Senate Democrats file ethics complaint against Hawley, Cruz
Democrats are requesting an investigation into the pair of senators over their objections to the election results. A group of Senate Democrats filed an ethics complaint Thursday against GOP Sens. Josh Hawley and Ted Cruz, over their Jan. 6 efforts to object to the 2020 presidential election results.
“By proceeding with their objections to the electors after the violent attack, Senators Cruz and Hawley lent legitimacy to the mob’s cause and made future violence more likely,” the senators wrote in a letter to incoming Senate Ethics panel Chair Chris Coons (D-Del.) and Vice Chair James Lankford (R-Okla.).
The letter, led by Sen. Sheldon Whitehouse (D-R.I.), requests that the panel investigate several issues, including whether Cruz (R-Texas) and Hawley (R-Mo) encouraged the violent Jan. 6 insurrection at the Capitol; whether they coordinated with organizers of the pro-Trump rally immediately before the riot; whether they received donations from any organizations or donors that also funded the rally; and whether the senators “engaged in criminal conduct or unethical or improper behavior.”
Hawley, in a statement, described the complaint as "a flagrant abuse of the Senate ethics process and a flagrant attempt to exact partisan revenge" and said Democrats appeared "intent on weaponizing every tool at their disposal."
A spokesperson for Cruz did not immediately respond to a request for comment.
Both senators have denied allegations that they incited the Jan. 6 insurrection, which led to the death of five people, and condemned the violence.
But in Thursday’s letter, the Democratic senators argue that by announcing they would challenge the election results, Hawley and Cruz gave credibility to former President Donald Trump’s baseless claims of widespread voter fraud.
In addition, the letter also notes that Cruz and Hawley still voted against certifying the presidential election results in Pennsylvania and Arizona, hours after the Jan. 6 insurrection.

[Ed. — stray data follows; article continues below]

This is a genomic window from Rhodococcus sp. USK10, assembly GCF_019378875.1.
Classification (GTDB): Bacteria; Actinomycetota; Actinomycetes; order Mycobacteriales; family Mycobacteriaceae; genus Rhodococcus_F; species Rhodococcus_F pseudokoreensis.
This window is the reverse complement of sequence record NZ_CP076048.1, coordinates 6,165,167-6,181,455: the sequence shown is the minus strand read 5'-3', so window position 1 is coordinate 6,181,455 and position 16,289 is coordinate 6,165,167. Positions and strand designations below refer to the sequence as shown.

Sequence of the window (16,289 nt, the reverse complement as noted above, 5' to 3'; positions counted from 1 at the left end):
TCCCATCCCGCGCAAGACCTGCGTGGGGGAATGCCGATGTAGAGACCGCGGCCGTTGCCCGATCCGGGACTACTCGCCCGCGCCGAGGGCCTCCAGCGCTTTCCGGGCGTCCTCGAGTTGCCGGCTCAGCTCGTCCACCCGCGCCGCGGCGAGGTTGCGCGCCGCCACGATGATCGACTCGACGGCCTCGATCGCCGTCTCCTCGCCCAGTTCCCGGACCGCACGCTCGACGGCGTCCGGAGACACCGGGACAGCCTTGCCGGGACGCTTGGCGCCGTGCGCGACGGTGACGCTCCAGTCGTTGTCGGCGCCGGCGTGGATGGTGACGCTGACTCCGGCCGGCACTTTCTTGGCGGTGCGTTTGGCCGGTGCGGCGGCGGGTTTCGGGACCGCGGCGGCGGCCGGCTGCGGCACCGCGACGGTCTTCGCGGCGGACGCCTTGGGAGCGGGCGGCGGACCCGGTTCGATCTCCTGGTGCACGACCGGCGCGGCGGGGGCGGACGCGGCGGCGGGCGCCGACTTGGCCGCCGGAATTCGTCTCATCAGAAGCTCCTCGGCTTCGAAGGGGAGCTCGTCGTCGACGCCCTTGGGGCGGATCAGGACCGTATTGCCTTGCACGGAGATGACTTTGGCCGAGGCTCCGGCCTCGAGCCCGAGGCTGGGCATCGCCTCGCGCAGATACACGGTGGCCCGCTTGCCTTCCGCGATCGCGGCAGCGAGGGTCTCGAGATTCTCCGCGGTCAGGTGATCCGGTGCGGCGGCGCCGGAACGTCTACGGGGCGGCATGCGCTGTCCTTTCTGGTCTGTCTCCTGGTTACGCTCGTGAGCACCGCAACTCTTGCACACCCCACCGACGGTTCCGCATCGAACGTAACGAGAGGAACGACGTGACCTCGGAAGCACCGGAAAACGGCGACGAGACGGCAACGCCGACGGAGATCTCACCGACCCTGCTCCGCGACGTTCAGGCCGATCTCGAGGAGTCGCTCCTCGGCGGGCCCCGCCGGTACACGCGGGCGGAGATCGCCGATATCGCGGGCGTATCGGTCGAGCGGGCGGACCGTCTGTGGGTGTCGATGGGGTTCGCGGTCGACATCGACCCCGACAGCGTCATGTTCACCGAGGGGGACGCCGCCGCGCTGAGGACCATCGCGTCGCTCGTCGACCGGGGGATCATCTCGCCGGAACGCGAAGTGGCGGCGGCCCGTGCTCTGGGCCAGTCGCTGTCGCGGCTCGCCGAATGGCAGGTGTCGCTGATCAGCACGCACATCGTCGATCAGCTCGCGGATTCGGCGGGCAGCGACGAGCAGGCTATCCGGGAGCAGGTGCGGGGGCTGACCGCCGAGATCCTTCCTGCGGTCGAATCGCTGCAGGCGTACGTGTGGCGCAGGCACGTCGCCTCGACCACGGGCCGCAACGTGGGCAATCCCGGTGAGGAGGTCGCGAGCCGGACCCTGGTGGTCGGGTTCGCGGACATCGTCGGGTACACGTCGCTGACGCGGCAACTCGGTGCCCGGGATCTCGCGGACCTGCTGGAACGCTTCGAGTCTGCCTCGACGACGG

“By continuing to object to the electors after the insurrection, Senators Cruz and Hawley lent legitimacy to the mob’s cause,” the senators wrote.
The theme of the 2021 Conservative Political Action Conference is “America Uncanceled.” But this week, just days before CPAC was set to kick off in Orlando, Florida, conference organizers announced they’d had to cancel one of their own scheduled speakers. “We have just learned that someone we invited to CPAC has expressed reprehensible views that have no home with our conference or our organization,” CPAC organizers tweeted Monday, referring to right-wing social media figure Young Pharaoh.
At least eight 2024 hopefuls will speak at CPAC, the conservative movement’s premier conference this weekend in Florida, giving Republicans their clearest look yet at who’s competing in the traditional GOP presidential lanes. But there’s only one lane that really matters: the one currently occupied by former President Donald Trump.
Texas Sen. Ted Cruz (R) on Tuesday said that his wife, Heidi Cruz, was “pretty pissed,” over group text messages leaked to The New York Times last week that showed she invited friends and neighbors to join their trip to Mexico as their home state was battered by an extreme winter storm.
“Complete and utter hyprocites,” tweeted Senator Ted Cruz back in December, when Steve Adler, mayor of Austin, was caught directing residents to stay at home to stop the spread of the coronavirus while at his holiday home in Cabo, Mexico. But Cruz is now eating a slice of humble pie – after being caught hopping on a flight to Mexico just days after telling Texans to stay home during a storm that has left millions of Texans without heating, hot water or power. Cruz was pictured on a flight to Cancun while millions in his state are without power, and adults and children have died while trying to keep warm.